A fun fact from Euclidean geometry that I thought was a wonderful enough gem to share. It’s standard, but it’s nowhere near any curriculum. I’ll try not to get too snarky about the curriculum.

## I got problems – congruence problems

On 7 December 2020 I gave a (virtual) lecture at the Australian Mathematical Olympiad Committee’s School of Excellence on congruences.

## From Here to Hensel

Here’s a nice maths problem, which I thought it would be fun to discuss. The question doesn’t involve any advanced concepts, but it leads on to a very nice result called Hensel’s lemma.

## Return of the Euler-Fermat theorem

A long long time ago, in a galaxy far away, I wrote up an account of the Euler-Fermat theorem for school students.

## Topology: The shape of space

Monash Open Day in 2020 was a purely online affair, thanks to COVID. I recorded a video talking about Topology: The Shape of Space.

## Sitting out the math wars

Very few professional mathematicians have been involved in the “math wars”, and when they have, they have not always inspired confidence. I wondered why.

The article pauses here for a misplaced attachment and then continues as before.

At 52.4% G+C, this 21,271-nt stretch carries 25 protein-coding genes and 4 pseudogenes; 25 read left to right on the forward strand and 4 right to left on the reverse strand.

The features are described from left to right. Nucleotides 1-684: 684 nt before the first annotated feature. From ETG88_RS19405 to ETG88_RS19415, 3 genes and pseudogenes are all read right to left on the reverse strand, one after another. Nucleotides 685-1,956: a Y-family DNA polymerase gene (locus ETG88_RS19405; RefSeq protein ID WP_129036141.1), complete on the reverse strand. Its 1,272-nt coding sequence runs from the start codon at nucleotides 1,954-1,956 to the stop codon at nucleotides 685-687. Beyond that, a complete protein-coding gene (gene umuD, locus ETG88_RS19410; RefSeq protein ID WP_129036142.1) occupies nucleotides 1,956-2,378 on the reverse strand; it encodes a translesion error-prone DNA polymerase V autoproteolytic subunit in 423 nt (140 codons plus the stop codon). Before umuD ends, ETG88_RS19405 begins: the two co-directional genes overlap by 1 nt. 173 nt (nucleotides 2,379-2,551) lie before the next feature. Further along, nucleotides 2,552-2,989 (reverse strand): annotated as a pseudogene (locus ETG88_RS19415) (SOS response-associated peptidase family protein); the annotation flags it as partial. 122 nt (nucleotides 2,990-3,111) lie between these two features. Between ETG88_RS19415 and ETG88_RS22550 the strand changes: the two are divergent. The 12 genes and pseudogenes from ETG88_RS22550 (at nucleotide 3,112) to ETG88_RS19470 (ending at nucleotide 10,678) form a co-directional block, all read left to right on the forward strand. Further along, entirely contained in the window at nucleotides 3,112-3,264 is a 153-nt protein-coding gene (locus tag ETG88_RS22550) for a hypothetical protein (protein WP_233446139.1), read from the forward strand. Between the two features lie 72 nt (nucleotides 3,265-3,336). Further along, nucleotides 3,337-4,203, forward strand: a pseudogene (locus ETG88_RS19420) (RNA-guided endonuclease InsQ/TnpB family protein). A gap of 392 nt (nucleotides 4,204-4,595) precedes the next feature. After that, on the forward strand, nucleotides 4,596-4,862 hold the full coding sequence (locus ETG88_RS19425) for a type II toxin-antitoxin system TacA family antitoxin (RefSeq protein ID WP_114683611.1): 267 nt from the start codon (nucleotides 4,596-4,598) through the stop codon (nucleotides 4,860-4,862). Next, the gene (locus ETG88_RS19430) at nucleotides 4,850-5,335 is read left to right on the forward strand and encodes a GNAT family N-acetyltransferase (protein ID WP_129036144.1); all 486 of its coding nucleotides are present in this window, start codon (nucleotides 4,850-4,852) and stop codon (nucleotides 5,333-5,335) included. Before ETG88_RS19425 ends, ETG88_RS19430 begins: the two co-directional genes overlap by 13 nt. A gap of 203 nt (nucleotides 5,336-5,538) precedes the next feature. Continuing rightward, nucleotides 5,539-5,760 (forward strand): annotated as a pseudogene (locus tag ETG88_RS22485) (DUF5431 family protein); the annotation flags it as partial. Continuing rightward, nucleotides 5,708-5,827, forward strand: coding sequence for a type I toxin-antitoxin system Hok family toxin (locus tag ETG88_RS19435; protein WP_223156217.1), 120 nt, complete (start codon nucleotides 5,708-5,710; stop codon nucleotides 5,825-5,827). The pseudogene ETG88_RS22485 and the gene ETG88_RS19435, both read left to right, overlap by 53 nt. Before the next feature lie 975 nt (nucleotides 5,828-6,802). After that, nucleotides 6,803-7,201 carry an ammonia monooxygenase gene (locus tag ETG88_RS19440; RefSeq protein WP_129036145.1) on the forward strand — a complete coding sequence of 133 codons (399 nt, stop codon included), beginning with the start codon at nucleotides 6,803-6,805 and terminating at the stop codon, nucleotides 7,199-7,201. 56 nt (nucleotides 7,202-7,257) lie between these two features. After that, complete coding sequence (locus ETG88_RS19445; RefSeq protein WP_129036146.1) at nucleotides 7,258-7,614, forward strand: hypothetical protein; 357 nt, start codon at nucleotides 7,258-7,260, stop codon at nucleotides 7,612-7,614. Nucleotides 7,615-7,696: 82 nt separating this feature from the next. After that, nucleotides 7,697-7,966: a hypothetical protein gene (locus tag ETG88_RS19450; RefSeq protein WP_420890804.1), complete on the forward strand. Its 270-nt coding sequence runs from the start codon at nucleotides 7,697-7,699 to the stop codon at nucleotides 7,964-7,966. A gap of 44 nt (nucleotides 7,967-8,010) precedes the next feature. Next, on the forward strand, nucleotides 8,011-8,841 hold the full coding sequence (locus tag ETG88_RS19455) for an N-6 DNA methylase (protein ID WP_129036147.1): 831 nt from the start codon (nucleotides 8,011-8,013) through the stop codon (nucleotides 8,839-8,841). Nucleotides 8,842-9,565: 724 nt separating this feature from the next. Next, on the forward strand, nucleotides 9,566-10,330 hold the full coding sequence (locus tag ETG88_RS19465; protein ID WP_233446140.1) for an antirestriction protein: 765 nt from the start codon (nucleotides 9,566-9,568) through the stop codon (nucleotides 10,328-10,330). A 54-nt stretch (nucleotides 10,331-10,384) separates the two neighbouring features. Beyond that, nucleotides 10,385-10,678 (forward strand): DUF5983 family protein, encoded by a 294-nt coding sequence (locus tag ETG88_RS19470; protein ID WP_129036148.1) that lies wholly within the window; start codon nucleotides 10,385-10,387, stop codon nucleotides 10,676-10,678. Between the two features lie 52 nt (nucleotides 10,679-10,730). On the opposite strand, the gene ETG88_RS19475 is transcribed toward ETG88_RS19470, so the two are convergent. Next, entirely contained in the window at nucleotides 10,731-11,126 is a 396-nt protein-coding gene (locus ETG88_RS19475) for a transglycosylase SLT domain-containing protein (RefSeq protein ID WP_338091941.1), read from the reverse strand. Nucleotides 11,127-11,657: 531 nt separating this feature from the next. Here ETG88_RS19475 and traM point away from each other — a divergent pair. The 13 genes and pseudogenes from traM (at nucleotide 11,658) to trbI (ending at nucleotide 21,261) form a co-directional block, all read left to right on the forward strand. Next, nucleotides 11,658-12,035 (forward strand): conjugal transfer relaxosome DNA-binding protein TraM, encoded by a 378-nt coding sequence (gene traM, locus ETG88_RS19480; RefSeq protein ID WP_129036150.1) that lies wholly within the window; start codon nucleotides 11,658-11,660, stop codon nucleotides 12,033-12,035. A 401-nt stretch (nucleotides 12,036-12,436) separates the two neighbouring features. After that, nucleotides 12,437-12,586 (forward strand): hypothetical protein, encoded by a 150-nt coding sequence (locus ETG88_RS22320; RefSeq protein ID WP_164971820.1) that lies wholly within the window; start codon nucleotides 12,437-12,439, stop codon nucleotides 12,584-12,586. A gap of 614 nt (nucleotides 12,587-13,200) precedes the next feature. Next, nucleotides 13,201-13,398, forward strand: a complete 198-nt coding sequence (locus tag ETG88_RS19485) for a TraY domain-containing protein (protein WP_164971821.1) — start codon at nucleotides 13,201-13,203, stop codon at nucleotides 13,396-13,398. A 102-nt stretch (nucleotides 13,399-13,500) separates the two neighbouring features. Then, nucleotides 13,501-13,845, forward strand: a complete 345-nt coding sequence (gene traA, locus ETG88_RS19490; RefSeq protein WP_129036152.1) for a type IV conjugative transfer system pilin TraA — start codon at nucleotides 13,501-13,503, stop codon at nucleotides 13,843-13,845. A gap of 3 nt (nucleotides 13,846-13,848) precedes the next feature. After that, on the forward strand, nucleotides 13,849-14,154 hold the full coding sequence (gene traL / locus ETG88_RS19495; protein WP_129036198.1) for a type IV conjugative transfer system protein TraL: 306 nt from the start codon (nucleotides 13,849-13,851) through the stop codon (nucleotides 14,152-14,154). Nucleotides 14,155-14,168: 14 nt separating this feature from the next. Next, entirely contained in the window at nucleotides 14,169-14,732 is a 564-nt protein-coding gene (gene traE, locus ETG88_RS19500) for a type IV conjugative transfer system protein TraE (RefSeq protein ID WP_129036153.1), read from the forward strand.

## Not human, but inhabited by humans: writing mathematics

Mathematics can be written in many ways. One approach, very popular with professional pure mathematicians, is to write as little as possible. But there should also be others.

## “I liked doing what I wasn’t supposed to do”: the life and mathematics of Karen Uhlenbeck

In September 2019 I gave a talk about the life and some of the mathematics of Karen Uhlenbeck, the great mathematician and first woman to win an Abel Prize. This was a Monash LunchMaths seminar.

## Breakthroughs in primary school arithmetic

Humans have known how to multiply natural numbers for a long time. In primary school you learn how to multiply numbers using an algorithm which is often called long multiplication, but it’s called “long” for a reason! Recently, a new paper purports to give an algorithm to multiply faster.

## From Liouville geometry to contact geometry

(Technical) We’re going to take Liouville structures and move them into 3 dimensions, to obtain contact structures.